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Slack leads Facebook and Google in recruiting minority staff

Business messaging service Slack claims to be more successful at hiring and maintaining a diverse staff than its larger competitors

According to a report issued earlier this year, almost 43% of its managers are women, almost 9% of its US engineers are black, and Latinos account for 5.6% of its workforce. This makes Slack more diverse than Facebook, where black workers account for just 2% and Hispanics just 4%.

Slack – a firm specialising in team communication tools and messaging, with more than three million users – employs blind testing as part of its recruiting process. The method forces bosses to concentrate on the candidates’ strengths without knowing their names or where they were educated. According to a senior engineer at the firm, this has led to successful applicants coming from a wider variety of colleges and universities rather than just the elite.

As an example, Slack has recruited applicants from colleges such as San Jose State University, which are seen as lower-prestige, rather than elite colleges such as Stanford University.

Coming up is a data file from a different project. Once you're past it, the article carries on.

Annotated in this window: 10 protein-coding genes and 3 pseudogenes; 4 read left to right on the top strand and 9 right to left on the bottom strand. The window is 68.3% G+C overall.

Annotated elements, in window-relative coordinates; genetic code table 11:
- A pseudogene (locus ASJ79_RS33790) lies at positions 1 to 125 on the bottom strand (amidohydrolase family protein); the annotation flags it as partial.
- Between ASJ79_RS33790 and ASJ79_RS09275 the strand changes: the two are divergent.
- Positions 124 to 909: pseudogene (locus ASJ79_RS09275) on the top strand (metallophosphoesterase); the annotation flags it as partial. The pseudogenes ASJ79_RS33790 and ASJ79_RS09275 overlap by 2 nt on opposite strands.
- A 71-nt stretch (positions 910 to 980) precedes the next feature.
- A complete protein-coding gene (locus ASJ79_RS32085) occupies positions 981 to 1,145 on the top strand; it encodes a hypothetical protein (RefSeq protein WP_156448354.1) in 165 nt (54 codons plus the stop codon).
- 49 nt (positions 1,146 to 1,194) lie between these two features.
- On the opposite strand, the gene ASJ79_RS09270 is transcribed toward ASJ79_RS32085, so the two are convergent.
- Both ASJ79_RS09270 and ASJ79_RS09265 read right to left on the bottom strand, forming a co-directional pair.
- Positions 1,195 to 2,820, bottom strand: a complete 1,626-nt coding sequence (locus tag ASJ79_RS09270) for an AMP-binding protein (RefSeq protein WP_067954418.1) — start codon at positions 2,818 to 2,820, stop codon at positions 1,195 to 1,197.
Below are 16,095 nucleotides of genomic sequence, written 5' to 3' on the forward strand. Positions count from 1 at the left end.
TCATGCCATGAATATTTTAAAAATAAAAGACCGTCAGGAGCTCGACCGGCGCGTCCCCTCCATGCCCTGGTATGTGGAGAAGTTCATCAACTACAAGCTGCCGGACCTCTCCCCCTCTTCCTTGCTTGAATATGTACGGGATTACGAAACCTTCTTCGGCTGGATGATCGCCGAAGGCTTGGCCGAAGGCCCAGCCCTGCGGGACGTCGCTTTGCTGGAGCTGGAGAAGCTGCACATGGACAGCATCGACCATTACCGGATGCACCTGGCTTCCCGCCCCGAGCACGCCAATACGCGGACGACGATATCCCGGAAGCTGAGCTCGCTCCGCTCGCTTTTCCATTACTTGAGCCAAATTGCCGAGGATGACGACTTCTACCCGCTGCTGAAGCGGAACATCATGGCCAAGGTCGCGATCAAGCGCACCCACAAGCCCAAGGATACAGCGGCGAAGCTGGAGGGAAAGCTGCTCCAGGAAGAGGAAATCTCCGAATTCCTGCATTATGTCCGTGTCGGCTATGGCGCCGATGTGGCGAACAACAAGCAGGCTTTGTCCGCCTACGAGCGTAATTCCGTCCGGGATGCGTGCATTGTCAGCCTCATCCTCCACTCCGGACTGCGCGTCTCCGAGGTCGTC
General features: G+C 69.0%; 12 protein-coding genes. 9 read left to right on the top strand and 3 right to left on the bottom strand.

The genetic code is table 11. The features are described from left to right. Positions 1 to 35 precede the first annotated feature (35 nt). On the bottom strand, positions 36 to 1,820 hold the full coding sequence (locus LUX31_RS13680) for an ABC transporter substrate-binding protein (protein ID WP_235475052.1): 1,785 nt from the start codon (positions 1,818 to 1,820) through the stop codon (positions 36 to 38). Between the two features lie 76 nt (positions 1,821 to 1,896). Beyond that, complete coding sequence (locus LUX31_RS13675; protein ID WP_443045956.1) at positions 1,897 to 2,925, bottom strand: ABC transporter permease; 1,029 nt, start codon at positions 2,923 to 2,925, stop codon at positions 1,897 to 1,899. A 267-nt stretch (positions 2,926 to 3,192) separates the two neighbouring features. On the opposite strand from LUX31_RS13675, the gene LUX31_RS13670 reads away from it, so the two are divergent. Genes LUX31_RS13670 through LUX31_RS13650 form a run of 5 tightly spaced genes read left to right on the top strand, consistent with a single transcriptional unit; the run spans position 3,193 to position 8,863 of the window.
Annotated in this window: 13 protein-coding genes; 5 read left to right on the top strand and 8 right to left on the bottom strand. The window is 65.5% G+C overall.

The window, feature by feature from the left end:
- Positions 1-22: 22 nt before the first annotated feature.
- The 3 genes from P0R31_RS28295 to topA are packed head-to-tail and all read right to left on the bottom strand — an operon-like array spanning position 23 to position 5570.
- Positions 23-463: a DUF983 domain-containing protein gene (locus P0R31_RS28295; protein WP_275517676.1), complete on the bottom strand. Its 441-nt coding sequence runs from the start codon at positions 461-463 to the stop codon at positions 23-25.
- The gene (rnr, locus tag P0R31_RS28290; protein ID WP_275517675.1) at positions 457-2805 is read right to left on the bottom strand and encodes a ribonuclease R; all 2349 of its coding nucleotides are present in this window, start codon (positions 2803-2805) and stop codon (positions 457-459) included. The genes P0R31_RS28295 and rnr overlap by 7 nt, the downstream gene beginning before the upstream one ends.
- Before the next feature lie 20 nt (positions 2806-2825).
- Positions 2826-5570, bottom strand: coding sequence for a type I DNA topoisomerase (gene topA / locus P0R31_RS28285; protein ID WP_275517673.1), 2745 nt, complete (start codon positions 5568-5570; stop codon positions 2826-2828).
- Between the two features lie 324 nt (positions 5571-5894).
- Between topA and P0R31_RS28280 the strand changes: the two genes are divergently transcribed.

Leslie Miley, a director of engineering, champions the hiring of diverse candidates. In a recent panel discussion on diversity in San Francisco, he pointed out that hiring exclusively from elite educational establishments is not necessarily going to get you the best engineers. He also pointed out that employee referrals are not an ideal alternative way to find candidates, as employees’ personal networks are not always diverse.

Miley experienced problems when urging his previous employers to hire more diverse staff. In a post he published on open platform Medium, he explained how he noticed that candidates would be sidelined for having taken too much time to finish their degrees or for not having internships at the right companies.

While Facebook and Google are aware of diversity issues and have started to produce their own diversity reports, they have made little progress so far in 2016 compared with 2015. In contrast, Slack has pledged to increase the number of employees it hires from Latino and African American backgrounds.

Miley insists that to tackle the issue effectively, the directive has to come from the top. If they have not already done so, the tech firm’s competitors should take a leaf out of Slack’s book and use blind testing to see what their candidates really have to offer.

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